Here's a question for you. Do you know of any websites with FAQs on how to sell a comic collection? While I would love to get maximum value for my comics, I'll settle for a fast way of moving a collection containing many series that probably wouldn't interest many of today's collectors, issues from Eclipse, First, Valiant, and so on.
MAISON IKKOKU is one of my all-time favorite comics, manga or otherwise. One of manga's greatest strengths is that its enormous variety gives readers a great many choices. Just as with American or European comics, not every manga series will be to your liking. But the variety increases the odds that you will find titles which appeal to you.
As for your question, I far from an expert on selling comics, but I bet one of your fellow Tips readers will be able to steer you in the right direction. I'll work their responses into an upcoming edition of this column.
I'm writing this a couple days before posting this week's new TONY POLLS question or questions...and don't know what it or they will be. To find out, go to:
My next convention stop is the BIG APPLE COMICS CONVENTION on Friday, May 2, and Saturday, May 3, in New York City. The show is held at St. Paul Church on 59th Street and 9th Avenue. This is my first time at a NYC show since the 1970s and, indeed, my first trip to the city since 1988.
Other guests include Steranko, James Warren (former publisher of Creepy, Famous Monsters of Filmland, Vampirella, and many other treasured magazines of my youth), Alex Maleev, Russ Heath, Billy Tucci, Scott Roberts, Jim Salicrup, Jim Krueger, Craig Weich, Guy Gilchrist, Jamal Igle, Robin and Elayne Riggs, and an assortment of media guests, models, and wrestlers. For more information on the show, head over to the convention website at:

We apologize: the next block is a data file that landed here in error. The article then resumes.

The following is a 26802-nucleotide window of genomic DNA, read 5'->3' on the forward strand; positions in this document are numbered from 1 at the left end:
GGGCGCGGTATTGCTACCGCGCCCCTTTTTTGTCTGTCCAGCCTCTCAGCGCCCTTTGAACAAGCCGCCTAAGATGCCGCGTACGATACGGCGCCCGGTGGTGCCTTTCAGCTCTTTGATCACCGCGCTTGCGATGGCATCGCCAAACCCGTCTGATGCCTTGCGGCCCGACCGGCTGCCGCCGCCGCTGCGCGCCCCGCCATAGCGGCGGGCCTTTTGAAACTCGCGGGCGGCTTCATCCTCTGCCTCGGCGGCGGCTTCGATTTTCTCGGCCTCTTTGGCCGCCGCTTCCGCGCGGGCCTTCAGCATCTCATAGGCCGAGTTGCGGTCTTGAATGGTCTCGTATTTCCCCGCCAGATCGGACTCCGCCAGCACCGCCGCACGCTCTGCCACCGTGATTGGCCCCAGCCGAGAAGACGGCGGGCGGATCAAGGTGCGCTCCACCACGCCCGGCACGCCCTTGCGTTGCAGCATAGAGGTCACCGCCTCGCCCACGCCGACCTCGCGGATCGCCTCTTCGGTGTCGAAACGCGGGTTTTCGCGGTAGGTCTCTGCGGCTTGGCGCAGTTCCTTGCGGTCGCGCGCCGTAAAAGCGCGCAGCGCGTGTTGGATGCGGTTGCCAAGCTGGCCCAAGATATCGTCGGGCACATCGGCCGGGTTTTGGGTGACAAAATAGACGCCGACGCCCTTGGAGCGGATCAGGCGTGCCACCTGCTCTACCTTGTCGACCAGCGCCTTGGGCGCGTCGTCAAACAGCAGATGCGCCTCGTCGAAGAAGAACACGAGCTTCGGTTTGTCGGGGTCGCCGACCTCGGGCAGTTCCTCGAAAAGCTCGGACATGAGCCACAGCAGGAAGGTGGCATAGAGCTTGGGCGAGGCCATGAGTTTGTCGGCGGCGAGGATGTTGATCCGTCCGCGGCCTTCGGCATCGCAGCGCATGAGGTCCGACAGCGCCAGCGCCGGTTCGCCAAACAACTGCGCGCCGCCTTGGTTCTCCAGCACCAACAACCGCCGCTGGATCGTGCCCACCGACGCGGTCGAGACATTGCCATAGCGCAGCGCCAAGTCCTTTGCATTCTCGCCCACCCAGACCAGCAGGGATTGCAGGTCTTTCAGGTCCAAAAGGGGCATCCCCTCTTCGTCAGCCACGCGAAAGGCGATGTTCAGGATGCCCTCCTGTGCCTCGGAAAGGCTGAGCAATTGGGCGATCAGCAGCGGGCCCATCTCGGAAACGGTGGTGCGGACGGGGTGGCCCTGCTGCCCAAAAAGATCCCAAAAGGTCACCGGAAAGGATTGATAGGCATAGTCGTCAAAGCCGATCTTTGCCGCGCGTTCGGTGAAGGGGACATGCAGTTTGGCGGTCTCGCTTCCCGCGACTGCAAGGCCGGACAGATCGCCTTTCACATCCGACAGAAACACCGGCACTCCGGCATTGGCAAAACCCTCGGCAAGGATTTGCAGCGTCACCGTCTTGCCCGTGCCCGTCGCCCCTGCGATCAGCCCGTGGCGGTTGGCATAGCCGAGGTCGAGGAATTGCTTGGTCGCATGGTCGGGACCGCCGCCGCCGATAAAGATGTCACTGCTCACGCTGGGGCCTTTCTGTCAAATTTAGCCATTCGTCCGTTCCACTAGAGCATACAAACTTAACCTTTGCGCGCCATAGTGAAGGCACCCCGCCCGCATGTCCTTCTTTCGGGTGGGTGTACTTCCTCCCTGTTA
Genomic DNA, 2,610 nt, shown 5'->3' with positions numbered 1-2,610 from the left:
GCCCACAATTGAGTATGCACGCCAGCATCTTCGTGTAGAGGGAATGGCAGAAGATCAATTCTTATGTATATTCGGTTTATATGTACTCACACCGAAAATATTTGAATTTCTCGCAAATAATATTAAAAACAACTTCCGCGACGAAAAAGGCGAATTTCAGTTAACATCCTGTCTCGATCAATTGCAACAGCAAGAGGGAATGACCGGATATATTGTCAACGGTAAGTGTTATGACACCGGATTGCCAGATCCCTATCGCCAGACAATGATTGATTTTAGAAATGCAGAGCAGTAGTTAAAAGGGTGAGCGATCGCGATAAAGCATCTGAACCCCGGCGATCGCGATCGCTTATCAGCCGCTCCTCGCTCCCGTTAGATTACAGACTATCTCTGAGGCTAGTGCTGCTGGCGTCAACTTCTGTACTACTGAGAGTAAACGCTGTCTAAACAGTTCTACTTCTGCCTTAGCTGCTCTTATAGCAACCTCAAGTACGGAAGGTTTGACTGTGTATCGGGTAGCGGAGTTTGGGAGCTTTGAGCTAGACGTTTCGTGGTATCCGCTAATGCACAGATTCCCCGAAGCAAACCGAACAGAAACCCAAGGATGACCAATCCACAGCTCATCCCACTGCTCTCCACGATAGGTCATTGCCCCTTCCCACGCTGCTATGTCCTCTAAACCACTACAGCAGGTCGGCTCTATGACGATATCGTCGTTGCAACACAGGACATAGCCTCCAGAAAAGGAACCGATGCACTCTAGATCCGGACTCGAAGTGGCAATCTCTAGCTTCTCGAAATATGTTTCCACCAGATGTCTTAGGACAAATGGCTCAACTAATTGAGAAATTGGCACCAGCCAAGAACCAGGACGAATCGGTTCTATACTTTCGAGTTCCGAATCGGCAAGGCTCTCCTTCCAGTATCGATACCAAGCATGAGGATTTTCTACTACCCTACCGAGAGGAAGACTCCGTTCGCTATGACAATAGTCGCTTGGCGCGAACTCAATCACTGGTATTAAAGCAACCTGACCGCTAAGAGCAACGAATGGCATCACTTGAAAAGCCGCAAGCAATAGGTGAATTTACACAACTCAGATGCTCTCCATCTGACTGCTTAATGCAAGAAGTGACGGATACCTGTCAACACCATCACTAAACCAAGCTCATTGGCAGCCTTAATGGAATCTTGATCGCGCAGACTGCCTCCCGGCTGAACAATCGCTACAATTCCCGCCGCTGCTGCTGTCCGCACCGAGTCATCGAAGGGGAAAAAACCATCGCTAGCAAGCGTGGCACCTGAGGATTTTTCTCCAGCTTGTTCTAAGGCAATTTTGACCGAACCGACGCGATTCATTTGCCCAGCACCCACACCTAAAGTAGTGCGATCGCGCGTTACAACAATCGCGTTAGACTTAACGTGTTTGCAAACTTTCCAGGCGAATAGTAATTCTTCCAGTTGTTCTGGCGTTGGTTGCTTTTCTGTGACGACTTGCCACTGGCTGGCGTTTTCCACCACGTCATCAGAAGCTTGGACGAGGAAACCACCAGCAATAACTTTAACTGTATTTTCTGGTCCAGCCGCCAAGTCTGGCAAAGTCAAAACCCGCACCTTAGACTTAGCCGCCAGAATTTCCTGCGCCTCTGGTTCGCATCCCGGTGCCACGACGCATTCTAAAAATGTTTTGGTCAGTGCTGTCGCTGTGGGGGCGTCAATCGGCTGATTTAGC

ZERO: Burn your money before buying any comic receiving this rating. It doesn't *necessarily* mean there's absolutely nothing of value here - though it *could* - but whatever value it might possess shrinks into insignificance before its overall awfulness.
ONE: Buy something else. Maybe I found something which wasn't completely dreadful in the item, but not enough for me to recommend it when there are better comics available. I only want what's best for you, my children.
TWO: Basic judgment call. I found some value, but not enough to recommend it. My review should give you enough info to decide if you want to take a chance on it. Are you feeling lucky today, punk? Well, are you?
THREE: This denotes something I find perfectly respectable. There are better books out there, but I wouldn't regret buying this item. Based on my review, you should be able to determine if it's of interest to you. Let the Force guide you.
FOUR: I recommend anything earning this rating. Unless you don't like the genre, subject matter, or past work of the creators, I believe you'll enjoy this item. Isn't it uncanny how I can look right into your soul that way?
FIVE: Anything getting this rating is among the best comicdom has to offer. You should buy/read this, even if the genre/subject matter doesn't appeal to you. It's for your own good. Me, I live for comics and books this good...but not in a pathetic "Comic-Book Guy" sort of way.
Please send material you would like me to review to: